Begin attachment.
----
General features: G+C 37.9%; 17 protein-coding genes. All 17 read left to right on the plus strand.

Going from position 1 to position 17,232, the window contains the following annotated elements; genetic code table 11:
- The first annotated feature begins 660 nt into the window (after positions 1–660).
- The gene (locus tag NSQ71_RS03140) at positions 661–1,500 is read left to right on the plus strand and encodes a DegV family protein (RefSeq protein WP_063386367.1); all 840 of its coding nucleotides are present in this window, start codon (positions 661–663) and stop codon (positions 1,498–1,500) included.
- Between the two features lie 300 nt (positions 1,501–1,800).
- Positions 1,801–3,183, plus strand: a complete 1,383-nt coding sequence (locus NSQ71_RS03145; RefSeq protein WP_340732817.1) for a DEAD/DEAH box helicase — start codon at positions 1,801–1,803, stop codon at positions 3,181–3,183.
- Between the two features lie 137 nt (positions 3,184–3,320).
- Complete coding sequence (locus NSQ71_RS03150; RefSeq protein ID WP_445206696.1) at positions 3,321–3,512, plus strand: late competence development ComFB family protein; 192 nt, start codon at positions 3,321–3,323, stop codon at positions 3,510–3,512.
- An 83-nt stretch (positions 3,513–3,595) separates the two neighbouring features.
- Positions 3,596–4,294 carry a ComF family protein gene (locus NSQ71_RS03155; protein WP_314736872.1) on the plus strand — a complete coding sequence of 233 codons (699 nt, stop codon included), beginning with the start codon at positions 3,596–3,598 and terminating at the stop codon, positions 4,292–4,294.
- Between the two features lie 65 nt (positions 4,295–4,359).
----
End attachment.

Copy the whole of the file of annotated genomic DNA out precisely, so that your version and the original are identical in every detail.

General features: G+C 37.9%; 17 protein-coding genes. All 17 read left to right on the plus strand.

Going from position 1 to position 17,232, the window contains the following annotated elements; genetic code table 11:
- The first annotated feature begins 660 nt into the window (after positions 1–660).
- The gene (locus tag NSQ71_RS03140) at positions 661–1,500 is read left to right on the plus strand and encodes a DegV family protein (RefSeq protein WP_063386367.1); all 840 of its coding nucleotides are present in this window, start codon (positions 661–663) and stop codon (positions 1,498–1,500) included.
- Between the two features lie 300 nt (positions 1,501–1,800).
- Positions 1,801–3,183, plus strand: a complete 1,383-nt coding sequence (locus NSQ71_RS03145; RefSeq protein WP_340732817.1) for a DEAD/DEAH box helicase — start codon at positions 1,801–1,803, stop codon at positions 3,181–3,183.
- Between the two features lie 137 nt (positions 3,184–3,320).
- Complete coding sequence (locus NSQ71_RS03150; RefSeq protein ID WP_445206696.1) at positions 3,321–3,512, plus strand: late competence development ComFB family protein; 192 nt, start codon at positions 3,321–3,323, stop codon at positions 3,510–3,512.
- An 83-nt stretch (positions 3,513–3,595) separates the two neighbouring features.
- Positions 3,596–4,294 carry a ComF family protein gene (locus NSQ71_RS03155; protein WP_314736872.1) on the plus strand — a complete coding sequence of 233 codons (699 nt, stop codon included), beginning with the start codon at positions 3,596–3,598 and terminating at the stop codon, positions 4,292–4,294.
- Between the two features lie 65 nt (positions 4,295–4,359).